I haven’t posted for a month. I’ve been on holiday, and then last weekend I went to the Liberal Democrats conference in Bournemouth. This is the first in-person Autumn conference the party has had this parliament, since September 2019 in fact – and my first conference of any kind since then. It was lovely to catch up with friends and acquaintances, people-watch and sample some of the internal debates the party is having. But what did the event say about the health of the party?
Overall the party was in good heart after a series of spectacular by election wins and good local election results. This was widely expected to be the last Autumn conference before the next general election (a shorter Spring conference in March in York should go ahead) – which is expected next year in May or in September or October. It showed. Much passion was on display on the conference floor, and many excellent speeches – but little actual debate: few speaker’s cards were placed against motions or even amendments. It resembled the managed affairs of the Labour and Conservative parties. There was one notable exception, on housing, which I will come to.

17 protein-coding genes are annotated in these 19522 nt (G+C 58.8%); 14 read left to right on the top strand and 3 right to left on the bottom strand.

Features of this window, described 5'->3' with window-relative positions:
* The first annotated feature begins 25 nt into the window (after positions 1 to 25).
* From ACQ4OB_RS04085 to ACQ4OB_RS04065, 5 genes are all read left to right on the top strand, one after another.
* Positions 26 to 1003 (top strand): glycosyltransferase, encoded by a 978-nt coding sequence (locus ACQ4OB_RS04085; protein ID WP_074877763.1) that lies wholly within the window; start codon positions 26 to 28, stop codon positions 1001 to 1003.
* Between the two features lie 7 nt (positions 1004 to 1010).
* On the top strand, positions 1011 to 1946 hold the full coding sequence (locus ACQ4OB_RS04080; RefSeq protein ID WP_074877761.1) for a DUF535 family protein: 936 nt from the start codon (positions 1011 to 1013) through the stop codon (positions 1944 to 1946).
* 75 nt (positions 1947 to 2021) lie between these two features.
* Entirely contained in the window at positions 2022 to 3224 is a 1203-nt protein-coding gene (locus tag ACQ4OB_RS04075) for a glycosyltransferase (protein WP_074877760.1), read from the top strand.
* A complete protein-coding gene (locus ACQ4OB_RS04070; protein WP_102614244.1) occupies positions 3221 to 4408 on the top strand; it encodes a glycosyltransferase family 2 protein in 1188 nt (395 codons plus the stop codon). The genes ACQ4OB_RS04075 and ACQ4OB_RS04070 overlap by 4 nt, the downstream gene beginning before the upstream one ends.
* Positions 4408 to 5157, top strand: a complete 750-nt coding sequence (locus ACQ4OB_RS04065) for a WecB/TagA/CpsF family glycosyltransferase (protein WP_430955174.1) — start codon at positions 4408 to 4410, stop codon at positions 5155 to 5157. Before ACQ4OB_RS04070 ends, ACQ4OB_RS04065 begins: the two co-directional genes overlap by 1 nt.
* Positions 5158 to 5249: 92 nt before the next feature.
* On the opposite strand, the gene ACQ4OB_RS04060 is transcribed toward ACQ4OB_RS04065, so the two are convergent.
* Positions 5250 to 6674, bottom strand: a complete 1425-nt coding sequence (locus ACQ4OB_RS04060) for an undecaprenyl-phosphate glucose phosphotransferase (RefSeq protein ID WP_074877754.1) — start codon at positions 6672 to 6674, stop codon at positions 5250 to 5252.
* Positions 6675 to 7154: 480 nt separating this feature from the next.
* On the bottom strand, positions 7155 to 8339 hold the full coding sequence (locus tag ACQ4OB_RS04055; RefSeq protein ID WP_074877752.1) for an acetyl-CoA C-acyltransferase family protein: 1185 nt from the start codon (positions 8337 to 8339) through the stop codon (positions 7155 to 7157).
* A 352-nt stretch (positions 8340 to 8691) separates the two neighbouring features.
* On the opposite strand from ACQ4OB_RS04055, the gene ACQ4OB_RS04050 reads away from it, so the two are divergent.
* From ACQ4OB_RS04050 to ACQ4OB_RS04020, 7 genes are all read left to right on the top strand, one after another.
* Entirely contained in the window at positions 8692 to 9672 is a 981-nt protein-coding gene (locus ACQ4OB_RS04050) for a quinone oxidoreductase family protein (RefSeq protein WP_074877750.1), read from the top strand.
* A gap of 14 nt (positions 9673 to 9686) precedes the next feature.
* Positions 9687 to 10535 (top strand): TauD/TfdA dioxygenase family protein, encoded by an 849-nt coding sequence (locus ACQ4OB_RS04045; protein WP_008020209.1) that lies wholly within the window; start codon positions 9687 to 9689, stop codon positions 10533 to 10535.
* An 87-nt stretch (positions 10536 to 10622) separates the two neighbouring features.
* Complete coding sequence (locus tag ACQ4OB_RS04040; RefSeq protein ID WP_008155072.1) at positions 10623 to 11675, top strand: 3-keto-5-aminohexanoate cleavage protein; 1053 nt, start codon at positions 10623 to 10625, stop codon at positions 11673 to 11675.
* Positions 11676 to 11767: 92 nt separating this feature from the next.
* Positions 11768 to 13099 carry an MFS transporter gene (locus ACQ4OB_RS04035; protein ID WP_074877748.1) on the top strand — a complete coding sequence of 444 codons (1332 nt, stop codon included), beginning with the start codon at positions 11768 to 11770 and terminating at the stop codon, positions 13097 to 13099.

The party leadership’s electoral strategy is clear: it is to increase the party’s representation in parliament to thirty or more seats (it is now 11 plus four by-election wins), almost entirely by winning seats currently held by the Conservatives (one or two SNP seats are in the sights, and perhaps the odd Labour one). The unspoken hope is that this will be enough to overtake the SNP as the third party in parliament, with a substantial increase in the party’s ability to influence the agenda there. It may also be enough to hold the balance of power, should Labour fail to secure a majority, and thus influence government policy in one way or another.